Lawmakers are gearing up to require a semester of Tennessee history, just as the state is poised to adopt new social studies standards that include fewer state-specific facts.
But first, they have to figure out which classes to cut to make way for a new one.
The Senate last week passed a bill requiring that all students take a semester of state-specific history between grades 4 and 8. But on Thursday, Rep. Art Swann of Maryville confirmed that he won’t push for the measure in the House in the waning hours of this year’s General Assembly.
Though 83 out of 99 House members signed on as co-sponsors, he said too many lawmakers are concerned about the logistics of such a change. Swann plans to use the coming months to determine how to fit a Tennessee history requirement into students’ jam-packed schedules.
The proposal emerged in the 11th hour of the legislature, soon after the State Board of Education approved new social studies standards for Tennessee in the first of two votes.
Those standards, which were developed during an intensive year-long review, are about 14 percent shorter than the current set — a response to teachers who want to go more in-depth with their students. But the reduction comes at the expense of some Tennessee history such as the Chickamauga Indians, “Roots” author Alex Haley, and the New Madrid earthquakes.
The proposed standards would continue Tennessee’s practice of “embedding” state-specific facts across all grades and units, instead of requiring a separate unit or course, something Tennessee hasn’t done for nearly two decades.
The addition of a new course would require new standards, as well as an update to school schedules statewide.
“My argument all along has been it’s all a matter of priority,” Swann said. “All of the things they’ve got is important, but there are few things that are as important as Tennessee history, where kids learn who they are and where they’re from.”
The Senate sponsor, Ferrell Haile of Gallatin, said last week that the intention is not to complicate the lives of educators.
“We do not want to place additional burdens on our teachers, but we do want our students to be aware of Tennessee history going forward,” he said.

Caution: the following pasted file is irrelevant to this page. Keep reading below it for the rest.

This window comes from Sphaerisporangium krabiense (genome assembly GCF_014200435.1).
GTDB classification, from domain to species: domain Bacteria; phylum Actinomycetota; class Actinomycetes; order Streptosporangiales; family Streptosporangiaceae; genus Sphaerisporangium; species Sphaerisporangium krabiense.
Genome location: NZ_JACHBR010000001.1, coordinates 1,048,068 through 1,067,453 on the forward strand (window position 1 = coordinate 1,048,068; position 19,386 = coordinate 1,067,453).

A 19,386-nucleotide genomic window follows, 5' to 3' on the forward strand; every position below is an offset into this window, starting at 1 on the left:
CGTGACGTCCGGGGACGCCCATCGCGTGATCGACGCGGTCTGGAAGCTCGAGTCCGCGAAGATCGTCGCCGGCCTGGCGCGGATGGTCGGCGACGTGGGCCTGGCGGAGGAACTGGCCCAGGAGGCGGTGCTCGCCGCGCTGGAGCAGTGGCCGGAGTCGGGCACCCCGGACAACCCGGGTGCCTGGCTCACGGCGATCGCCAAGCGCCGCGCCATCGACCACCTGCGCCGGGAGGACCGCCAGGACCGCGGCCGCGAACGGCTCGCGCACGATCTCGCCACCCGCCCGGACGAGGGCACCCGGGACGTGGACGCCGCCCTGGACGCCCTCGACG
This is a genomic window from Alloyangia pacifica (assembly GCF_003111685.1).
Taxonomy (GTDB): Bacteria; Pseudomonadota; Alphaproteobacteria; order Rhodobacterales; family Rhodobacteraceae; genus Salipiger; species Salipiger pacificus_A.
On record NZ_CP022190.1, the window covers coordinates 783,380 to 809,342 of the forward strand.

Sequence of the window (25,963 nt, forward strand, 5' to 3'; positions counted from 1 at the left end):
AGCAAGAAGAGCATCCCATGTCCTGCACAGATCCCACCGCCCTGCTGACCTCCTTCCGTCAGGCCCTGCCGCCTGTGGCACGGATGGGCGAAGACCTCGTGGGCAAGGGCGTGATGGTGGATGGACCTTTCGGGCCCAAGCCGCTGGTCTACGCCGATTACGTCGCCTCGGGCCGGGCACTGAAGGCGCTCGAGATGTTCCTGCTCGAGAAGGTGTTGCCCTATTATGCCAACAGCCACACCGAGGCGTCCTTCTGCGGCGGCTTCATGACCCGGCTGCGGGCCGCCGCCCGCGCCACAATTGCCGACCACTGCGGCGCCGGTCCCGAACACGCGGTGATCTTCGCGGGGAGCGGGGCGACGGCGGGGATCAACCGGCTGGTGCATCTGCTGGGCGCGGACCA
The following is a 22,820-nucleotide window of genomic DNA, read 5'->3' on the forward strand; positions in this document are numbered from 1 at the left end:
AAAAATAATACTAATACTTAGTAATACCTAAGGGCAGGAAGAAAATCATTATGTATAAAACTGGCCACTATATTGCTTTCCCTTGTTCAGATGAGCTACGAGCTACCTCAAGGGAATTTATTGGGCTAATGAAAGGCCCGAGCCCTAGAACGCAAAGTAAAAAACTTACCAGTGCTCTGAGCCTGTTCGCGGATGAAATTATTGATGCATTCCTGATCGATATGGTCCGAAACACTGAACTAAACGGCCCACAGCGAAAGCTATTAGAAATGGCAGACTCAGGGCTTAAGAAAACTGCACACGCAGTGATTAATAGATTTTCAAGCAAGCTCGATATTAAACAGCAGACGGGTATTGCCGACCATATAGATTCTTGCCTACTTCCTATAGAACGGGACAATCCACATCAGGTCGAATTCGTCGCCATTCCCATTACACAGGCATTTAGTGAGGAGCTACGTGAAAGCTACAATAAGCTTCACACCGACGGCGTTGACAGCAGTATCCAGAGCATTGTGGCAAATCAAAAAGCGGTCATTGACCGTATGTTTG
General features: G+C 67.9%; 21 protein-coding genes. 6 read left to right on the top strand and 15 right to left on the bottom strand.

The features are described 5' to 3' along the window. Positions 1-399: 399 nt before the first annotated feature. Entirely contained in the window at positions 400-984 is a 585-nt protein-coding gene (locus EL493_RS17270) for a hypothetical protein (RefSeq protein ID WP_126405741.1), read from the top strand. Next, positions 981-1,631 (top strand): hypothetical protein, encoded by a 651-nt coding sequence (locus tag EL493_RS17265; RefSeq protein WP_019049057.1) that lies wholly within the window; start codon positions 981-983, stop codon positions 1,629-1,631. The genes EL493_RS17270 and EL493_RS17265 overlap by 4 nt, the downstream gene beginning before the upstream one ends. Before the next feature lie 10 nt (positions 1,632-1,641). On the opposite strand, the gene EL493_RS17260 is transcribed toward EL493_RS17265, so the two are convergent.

While Haile’s version of the bill places the required course in grades 4-6, Swann would rather see students focus on Tennessee when they are older and able to retain more information. Ultimately, he said, the change would affect grades have the most “wiggle room,” but he also might draft the bill so that local districts could decide.
The proposal is the latest twist for social studies in Tennessee.
The new standards, which face a second and final vote in July, were developed after reviewing tens of thousands of comments from hundreds of Tennesseans, as well as about 100 hours of meetings by a review committee appointed by lawmakers.
Most members of the Standards Recommendation Committee believe they’ve struck the right balance. But Bill Carey, who sells Tennessee history materials through his nonprofit Tennessee History for Kids, was the sole committee member to vote against some of the standards. He was mostly concerned with the reduction of Tennessee historical facts in grades 1-5 — not for the later grades, which would be impacted by Swann’s proposal.
Architects of the new standards say teachers still could cover such topics, but that decisions about how should be made at the local level.
The state spearheaded its social studies review in January 2016, after critics charged that seventh-grade standards addressing the Five Pillars of Islam amounted to “proselytizing.” Members of the recommendation committee say all religions would be taught in a uniform way under the proposed standards.